The manufacturer of the car? For not installing even more safety features?

      The spotty 3g reception caused by some electrical interference from good old mother nature?

      If there’s no one to sue, what are the lawyers to do?

      Finally, think of all the poor little Texas towns that are 90% financed by speed traps. What the heck will they do when every car on the road is electronically controlled to drive the exact speed limit all the time!

      1. As to the last, the moment that system is in place someone, somewhere, will start working on a way to hack into it to take over control of cars without leaving a fingerprint.
        And those corrupt police agencies will no doubt use that technology to make cars speed, then fine the drivers for it.
        Should be possible to leave a trace making it look like the driver hacked his car to allow him to drive himself, which no doubt will also be illegal at the time.

  2. I will never say never.

    As a fiercely independent person who observes the historical issues with central control, epitomized by government in general, I understand your position.

    However, as an aging person who has never liked driving and wants a rural lifestyle, I want to maintain my independence as long as I am physically mobile. Even when my reaction time or eyesight become too compromised to continue driving.

    In that regard, I only see 3 options, listed here in order of “most dependent” to “Most independent”: Public transportation (fail, doesn’t serve rural areas), Taxi/Lyft/Uber, and self-driving cars.

    1. Think of how many times people, trusting their GPS nav systems, have ended up in swamps or careening over cliffs, and you’ll see how flawed your third option is.
      Just last week, GPS wanted me to turn right onto a road which no longer exists — it had been a temporary construction road — and which had been closed off for TWO YEARS.
      My “driverless” car would have climbed the sidewalk and set off over a field.

      1. especially considering that updates to the satnav systems in cars tend to come at least 2-3 years after the situation changes. It just takes that long for the data to make it all the way through the process of being incorporated into the software updates and being made ready for distribution (most of which is spent waiting on government agencies to supply the data and then testing the product to see if it’s correct).
        And then you have to wait for your actual system to get updated in your actual vehicle…

  3. I too recognize the risk that Kim is pointing out; and I have all manner of reservations about self-driving cars. If I lived in a metro area, I’d be all-in on any campaign to keep them off the streets. (well, at least the local streets, see below)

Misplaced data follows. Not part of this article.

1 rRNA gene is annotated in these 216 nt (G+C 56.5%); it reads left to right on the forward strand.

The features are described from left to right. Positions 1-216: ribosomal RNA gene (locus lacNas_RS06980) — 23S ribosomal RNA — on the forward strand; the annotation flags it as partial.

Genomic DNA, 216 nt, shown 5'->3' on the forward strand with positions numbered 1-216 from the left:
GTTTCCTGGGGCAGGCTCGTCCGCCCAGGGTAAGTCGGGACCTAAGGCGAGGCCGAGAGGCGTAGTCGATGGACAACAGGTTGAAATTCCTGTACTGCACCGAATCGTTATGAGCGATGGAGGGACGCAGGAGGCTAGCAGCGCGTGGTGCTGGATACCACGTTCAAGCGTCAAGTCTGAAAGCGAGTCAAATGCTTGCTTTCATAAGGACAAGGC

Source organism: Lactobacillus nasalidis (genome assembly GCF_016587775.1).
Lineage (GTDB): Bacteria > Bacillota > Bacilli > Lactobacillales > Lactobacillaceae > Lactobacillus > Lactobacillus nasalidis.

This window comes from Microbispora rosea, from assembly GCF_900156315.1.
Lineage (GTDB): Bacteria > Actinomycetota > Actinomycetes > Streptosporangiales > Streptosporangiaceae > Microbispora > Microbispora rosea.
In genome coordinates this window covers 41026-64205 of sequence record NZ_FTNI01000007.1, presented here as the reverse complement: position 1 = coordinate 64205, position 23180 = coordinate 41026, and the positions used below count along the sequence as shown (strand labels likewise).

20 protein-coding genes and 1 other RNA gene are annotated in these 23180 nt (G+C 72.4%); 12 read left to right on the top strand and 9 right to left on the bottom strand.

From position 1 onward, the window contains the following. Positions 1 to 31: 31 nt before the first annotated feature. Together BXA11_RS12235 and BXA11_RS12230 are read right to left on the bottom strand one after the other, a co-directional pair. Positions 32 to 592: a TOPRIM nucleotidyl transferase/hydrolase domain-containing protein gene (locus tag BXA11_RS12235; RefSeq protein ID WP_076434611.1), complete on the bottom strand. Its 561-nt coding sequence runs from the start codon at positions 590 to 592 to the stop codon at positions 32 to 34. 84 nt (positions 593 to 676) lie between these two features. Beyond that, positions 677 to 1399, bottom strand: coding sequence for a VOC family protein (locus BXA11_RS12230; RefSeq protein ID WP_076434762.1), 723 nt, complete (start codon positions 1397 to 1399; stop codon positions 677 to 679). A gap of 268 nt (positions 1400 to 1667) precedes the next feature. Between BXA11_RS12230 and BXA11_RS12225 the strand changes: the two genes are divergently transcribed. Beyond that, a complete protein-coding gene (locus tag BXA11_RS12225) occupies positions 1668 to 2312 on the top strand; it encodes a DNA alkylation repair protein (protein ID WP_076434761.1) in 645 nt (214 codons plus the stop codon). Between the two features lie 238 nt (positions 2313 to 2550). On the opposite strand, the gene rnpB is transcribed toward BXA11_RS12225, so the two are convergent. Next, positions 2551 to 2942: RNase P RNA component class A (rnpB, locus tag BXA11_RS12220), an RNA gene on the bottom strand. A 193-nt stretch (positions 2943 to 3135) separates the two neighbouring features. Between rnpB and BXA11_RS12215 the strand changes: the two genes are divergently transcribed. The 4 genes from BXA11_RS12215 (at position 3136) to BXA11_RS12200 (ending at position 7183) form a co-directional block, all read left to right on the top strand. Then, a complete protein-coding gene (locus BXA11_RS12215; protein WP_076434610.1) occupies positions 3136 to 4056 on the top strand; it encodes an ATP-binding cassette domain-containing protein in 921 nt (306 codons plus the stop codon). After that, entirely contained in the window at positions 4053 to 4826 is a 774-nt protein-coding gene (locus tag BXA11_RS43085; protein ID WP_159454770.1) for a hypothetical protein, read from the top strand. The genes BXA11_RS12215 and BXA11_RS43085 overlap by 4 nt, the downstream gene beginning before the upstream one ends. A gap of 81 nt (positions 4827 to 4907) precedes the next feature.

However, as a resident of rural America, I agree with lpdbw (even without considering old-age related mobility).

    It takes four to five hours of drive time from where I live to my state’s capital. If there were a self-driving car that could do that trip — letting me read, work, watch a movie, or just look at the sights on the way — I’d buy one this afternoon.

    PS – the geniuses working on self-driving cars are doing it wrong. They are trying to solve automated driving in urban, local-street conditions. If they focused instead on making a car that did the driving JUST on the freeway, but handed things off to the driver when you got close to the off-ramp, they’d:
    a) have an easier problem to solve, in terms of artificial intelligence, etc., so they could get a working vehicle to market faster.
    b) be able to begin showing that this stuff works in the real world, and establishing whether or not society could function with automated vehicles in the mix. (Because, as Kim notes, if it takes true centralized command and control of every vehicle on the road before this works, then it ain’t ever gonna happen).
    c) have a bigger market than they suppose, because it’s not just rural deplorables like myself who’d use such a vehicle. Even in urban areas, the vast majority of commuters spend some portion of their trip on a limited-access freeway. Nearly every driver in the country would have the opportunity to use the feature — daily.

    1. Very good point. It would certainly make my daily commute through the hell of Seattle area traffic easier. (Thank God for podcasts…)

      Not that I’d be sitting there reading on the freeway, I program machines and robots for a living and do *not* trust systems that far, but, being able to ever so slightly relax would be nice.